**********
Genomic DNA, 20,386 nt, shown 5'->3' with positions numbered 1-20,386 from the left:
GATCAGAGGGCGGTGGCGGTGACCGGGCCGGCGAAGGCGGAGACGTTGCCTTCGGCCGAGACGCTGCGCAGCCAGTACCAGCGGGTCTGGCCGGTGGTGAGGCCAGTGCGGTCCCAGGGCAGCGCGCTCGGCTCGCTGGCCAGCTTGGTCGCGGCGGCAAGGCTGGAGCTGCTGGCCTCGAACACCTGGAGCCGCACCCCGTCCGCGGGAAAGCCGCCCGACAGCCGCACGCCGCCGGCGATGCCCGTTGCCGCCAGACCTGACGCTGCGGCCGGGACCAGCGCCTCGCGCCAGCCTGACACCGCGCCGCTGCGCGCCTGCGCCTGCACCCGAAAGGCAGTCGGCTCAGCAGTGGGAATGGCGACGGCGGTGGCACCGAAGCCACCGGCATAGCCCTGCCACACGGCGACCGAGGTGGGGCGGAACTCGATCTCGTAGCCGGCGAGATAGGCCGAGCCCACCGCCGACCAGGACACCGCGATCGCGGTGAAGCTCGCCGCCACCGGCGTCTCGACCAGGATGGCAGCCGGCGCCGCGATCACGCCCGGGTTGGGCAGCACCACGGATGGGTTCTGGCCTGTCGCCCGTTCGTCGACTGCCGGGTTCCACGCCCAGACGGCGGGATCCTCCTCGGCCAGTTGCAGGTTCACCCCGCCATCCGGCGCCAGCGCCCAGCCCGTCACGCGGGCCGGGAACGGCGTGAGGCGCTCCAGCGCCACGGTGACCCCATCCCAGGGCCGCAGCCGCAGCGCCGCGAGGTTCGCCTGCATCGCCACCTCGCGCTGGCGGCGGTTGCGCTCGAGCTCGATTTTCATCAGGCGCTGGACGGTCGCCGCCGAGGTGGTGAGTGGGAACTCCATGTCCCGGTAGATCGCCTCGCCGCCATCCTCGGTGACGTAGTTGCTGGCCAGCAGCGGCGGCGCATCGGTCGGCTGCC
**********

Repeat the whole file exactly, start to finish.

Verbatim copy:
Genomic DNA, 20,386 nt, shown 5'->3' with positions numbered 1-20,386 from the left:
GATCAGAGGGCGGTGGCGGTGACCGGGCCGGCGAAGGCGGAGACGTTGCCTTCGGCCGAGACGCTGCGCAGCCAGTACCAGCGGGTCTGGCCGGTGGTGAGGCCAGTGCGGTCCCAGGGCAGCGCGCTCGGCTCGCTGGCCAGCTTGGTCGCGGCGGCAAGGCTGGAGCTGCTGGCCTCGAACACCTGGAGCCGCACCCCGTCCGCGGGAAAGCCGCCCGACAGCCGCACGCCGCCGGCGATGCCCGTTGCCGCCAGACCTGACGCTGCGGCCGGGACCAGCGCCTCGCGCCAGCCTGACACCGCGCCGCTGCGCGCCTGCGCCTGCACCCGAAAGGCAGTCGGCTCAGCAGTGGGAATGGCGACGGCGGTGGCACCGAAGCCACCGGCATAGCCCTGCCACACGGCGACCGAGGTGGGGCGGAACTCGATCTCGTAGCCGGCGAGATAGGCCGAGCCCACCGCCGACCAGGACACCGCGATCGCGGTGAAGCTCGCCGCCACCGGCGTCTCGACCAGGATGGCAGCCGGCGCCGCGATCACGCCCGGGTTGGGCAGCACCACGGATGGGTTCTGGCCTGTCGCCCGTTCGTCGACTGCCGGGTTCCACGCCCAGACGGCGGGATCCTCCTCGGCCAGTTGCAGGTTCACCCCGCCATCCGGCGCCAGCGCCCAGCCCGTCACGCGGGCCGGGAACGGCGTGAGGCGCTCCAGCGCCACGGTGACCCCATCCCAGGGCCGCAGCCGCAGCGCCGCGAGGTTCGCCTGCATCGCCACCTCGCGCTGGCGGCGGTTGCGCTCGAGCTCGATTTTCATCAGGCGCTGGACGGTCGCCGCCGAGGTGGTGAGTGGGAACTCCATGTCCCGGTAGATCGCCTCGCCGCCATCCTCGGTGACGTAGTTGCTGGCCAGCAGCGGCGGCGCATCGGTCGGCTGCC